And people say this is not sustainable, it's a one-quarter blip, is just nonsense -- absolute nonsense. Any business economist worth his or her salt will look at these trends and tell you we're going for a while.


ROMANS: We're going for a while. That is Kudlow yesterday at the cabinet meeting. He is right. The economy is strong right now. Super charged by big government spending and lower taxes. And he mentioned though that people say it is a one-time blip. That is because there are some concerns that this is more of a sugar rush than a permanent fix.

Look at the second quarter. The U.S. economy grew an impressive 4.1 percent. But the recent tax cuts boosted spending and investment. And the looming threat of tariffs prompted a rush into exports in that quarter, particularly soybeans. Economists expect both to slow and that means growth, it will be as robust for the rest of the year.

The CBO is not as optimistic as Kudlow about the future. The CBO predicts the U.S. economy will grow 3.1 percent this year. By the way, that's good, that's fantastic. But then look, they see it tapering off. 2.4 percent next year, 1.7 percent in 2020. By then, the CBO says the effects of tax cuts would have faded and higher interest rates could cut into consumers spending, leaving the U.S. to face climbing deficits and the national debt by the way of more than $21 trillion.

NOBLES: Breaking news this morning, a Phoenix police officer in critical condition at this hour after he was shot last night. According to police, a man parked in a vehicle in north Phoenix fired at the officer twice. He returned fire. The officer and the suspect are both in critical condition. The officer is not being identified. He has been with the department for about a year. We will bring you more information on this story when it becomes available.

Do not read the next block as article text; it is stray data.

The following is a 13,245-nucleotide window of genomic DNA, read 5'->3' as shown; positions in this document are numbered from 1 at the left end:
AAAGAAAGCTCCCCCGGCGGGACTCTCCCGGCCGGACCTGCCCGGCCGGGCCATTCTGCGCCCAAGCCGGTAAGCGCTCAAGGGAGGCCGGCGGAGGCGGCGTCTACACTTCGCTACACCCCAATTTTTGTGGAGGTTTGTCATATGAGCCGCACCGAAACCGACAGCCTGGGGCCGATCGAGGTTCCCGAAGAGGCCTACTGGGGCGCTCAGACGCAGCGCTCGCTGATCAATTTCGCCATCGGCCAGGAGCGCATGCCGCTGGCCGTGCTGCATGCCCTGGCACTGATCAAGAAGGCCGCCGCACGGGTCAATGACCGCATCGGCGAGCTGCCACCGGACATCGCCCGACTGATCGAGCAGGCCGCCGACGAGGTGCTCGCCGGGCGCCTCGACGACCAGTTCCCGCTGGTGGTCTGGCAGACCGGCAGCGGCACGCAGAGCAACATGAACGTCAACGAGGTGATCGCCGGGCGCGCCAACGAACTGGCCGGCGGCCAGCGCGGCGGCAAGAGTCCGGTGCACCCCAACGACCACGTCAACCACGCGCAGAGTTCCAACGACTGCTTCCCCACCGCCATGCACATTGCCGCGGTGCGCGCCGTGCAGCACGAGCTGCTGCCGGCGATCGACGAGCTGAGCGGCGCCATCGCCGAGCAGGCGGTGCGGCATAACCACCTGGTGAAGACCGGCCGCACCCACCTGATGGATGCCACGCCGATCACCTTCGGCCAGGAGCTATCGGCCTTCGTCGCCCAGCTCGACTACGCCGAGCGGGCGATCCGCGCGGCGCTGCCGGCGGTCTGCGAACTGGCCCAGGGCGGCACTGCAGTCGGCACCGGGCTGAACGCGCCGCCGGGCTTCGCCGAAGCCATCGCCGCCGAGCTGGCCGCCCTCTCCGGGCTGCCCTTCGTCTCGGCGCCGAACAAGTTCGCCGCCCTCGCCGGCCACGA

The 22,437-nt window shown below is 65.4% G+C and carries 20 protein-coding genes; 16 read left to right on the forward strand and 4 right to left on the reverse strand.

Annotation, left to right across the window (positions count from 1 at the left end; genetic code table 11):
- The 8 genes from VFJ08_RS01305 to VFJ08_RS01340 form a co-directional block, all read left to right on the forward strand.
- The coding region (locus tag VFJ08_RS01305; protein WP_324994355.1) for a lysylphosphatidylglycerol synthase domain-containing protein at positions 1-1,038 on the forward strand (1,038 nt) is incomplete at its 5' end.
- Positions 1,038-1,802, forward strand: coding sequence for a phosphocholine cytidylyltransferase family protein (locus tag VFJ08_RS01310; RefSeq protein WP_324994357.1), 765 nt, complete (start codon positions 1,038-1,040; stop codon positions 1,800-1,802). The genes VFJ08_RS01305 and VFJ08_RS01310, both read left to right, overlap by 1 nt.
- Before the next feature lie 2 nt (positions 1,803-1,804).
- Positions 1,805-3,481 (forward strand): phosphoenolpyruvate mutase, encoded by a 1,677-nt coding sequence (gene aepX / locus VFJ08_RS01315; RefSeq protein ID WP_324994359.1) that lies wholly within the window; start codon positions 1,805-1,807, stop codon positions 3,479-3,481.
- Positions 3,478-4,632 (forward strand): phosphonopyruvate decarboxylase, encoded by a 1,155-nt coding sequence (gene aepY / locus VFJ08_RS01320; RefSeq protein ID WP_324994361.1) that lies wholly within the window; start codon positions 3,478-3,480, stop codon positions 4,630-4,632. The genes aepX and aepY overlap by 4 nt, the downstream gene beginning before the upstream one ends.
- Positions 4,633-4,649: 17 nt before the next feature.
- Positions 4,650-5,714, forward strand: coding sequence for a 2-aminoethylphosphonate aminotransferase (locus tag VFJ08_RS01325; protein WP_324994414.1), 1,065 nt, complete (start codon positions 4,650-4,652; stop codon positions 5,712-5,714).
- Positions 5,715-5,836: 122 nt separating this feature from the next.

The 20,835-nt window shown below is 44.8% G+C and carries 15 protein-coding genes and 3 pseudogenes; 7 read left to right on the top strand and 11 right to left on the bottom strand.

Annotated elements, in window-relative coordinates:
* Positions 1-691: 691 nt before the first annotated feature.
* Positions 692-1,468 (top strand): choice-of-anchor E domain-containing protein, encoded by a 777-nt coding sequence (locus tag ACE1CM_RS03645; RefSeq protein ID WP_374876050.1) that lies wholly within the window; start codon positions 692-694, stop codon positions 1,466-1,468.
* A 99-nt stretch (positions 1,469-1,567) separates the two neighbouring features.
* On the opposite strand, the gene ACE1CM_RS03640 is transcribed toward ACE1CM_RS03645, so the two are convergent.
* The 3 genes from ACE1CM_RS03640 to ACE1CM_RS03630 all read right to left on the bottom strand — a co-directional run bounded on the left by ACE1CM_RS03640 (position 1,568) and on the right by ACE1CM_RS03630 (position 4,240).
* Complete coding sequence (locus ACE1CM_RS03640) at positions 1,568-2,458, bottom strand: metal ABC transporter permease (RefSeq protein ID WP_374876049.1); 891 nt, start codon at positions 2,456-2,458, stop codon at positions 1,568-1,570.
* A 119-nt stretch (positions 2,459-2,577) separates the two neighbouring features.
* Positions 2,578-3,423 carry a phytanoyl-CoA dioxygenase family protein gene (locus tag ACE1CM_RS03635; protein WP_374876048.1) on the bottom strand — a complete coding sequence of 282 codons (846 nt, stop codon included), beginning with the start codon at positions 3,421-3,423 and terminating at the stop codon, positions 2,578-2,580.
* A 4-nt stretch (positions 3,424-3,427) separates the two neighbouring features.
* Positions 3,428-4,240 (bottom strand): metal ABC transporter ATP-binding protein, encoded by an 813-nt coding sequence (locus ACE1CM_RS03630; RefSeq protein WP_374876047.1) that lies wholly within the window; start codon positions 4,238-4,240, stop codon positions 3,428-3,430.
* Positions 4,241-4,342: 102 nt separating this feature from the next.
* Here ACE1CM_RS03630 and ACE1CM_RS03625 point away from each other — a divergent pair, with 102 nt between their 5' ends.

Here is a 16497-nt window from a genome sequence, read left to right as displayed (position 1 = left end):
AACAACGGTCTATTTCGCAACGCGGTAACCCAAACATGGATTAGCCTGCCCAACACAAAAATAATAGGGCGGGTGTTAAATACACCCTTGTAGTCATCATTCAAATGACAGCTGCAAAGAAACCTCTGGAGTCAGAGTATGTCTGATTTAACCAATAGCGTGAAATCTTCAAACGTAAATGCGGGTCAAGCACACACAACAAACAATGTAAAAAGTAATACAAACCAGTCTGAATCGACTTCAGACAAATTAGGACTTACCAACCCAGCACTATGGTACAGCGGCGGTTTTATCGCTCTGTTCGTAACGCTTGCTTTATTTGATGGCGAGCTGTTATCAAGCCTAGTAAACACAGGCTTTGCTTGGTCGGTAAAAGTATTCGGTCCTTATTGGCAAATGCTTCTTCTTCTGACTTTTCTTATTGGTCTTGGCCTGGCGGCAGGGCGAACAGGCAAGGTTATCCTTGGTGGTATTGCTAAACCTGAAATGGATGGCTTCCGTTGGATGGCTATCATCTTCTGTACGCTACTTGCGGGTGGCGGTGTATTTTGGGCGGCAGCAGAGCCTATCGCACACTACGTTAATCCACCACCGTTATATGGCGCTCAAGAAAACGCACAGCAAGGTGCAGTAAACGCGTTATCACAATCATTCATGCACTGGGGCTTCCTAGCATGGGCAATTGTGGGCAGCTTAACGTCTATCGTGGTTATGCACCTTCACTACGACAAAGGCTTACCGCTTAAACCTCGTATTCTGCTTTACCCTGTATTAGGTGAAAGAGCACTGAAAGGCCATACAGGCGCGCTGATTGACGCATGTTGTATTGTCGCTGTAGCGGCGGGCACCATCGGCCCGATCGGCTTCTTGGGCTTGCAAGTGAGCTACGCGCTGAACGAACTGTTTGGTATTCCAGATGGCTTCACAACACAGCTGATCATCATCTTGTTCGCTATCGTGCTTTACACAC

ROMANS: A grim end to the search for a pregnant Colorado mother and her two children. Shanann Watts' body discovered on the property owned by his husband's former employer.

[05:15:05] The remains of her 3-year-old and 4-year-old daughters, Bella and Celeste, they were found nearby. Shanann's husband was accused of killing all three of them. We get more this morning from CNN's Paul Vercammen.

PAUL VERCAMMEN, CNN REPORTER: Christine, Ryan, that husband Chris Watts walked into court in an orange jump suit and reading glasses, his expression blank. This is the same man who earlier in the week has pleaded for the return of his wife, 15 weeks pregnant, and their two little girls. During that interview, he had also said when asked about a possible confrontation that they had an emotional conversation. Authorities are saying very little about his arrest on suspicion of three counts of murder.

Who is sounding off? The victim's brother. He said in a social media post, "I just want 30 seconds alone with that heartless psychopath." And went on to say, "May Satan have mercy on his soul." He has not been formally charged. Chris Watts will be back in court on Tuesday. And prosecutors have until Monday to bring charges against him. Back to you now, Christine, Ryan. NOBLES: Thank you Paul. The Vatican says it unequivocally condemns the sexual abuse of minors. Pressure had been building on the pope to address the grand jury report describing crimes of 300 predator priests in Pennsylvania. The Vatican says, quote, "The abuses described in the report are criminal and morally reprehensible. Those acts were betrayals of trust that robbed survivors of their dignity and their faith."

Pennsylvania's attorney general says he appreciates the remorse. He hopes the church will embrace the grand jury's recommendations, including the elimination of the criminal statute of limitations for sexually abusing children.

Broncos general manager John Elway in the market for a back-up quarterback. Colin Kaepernick was an option. Why he isn't anymore. Andy Scholes has this morning's bleacher report when we come back.


[05:21:25] ROMANS: This morning, a warning for parents whose children use EpiPens. A widespread shortage across the country could send kids who have serious allergies back to school unprotected. The shortage has been an issue now for months. It is caused by manufacturing problems and local supply disruptions. Sales typically spike during the back-to-school season of course. It is not clear how many children could be affected. But we do know nearly 6 million kids in the U.S. have food allergies.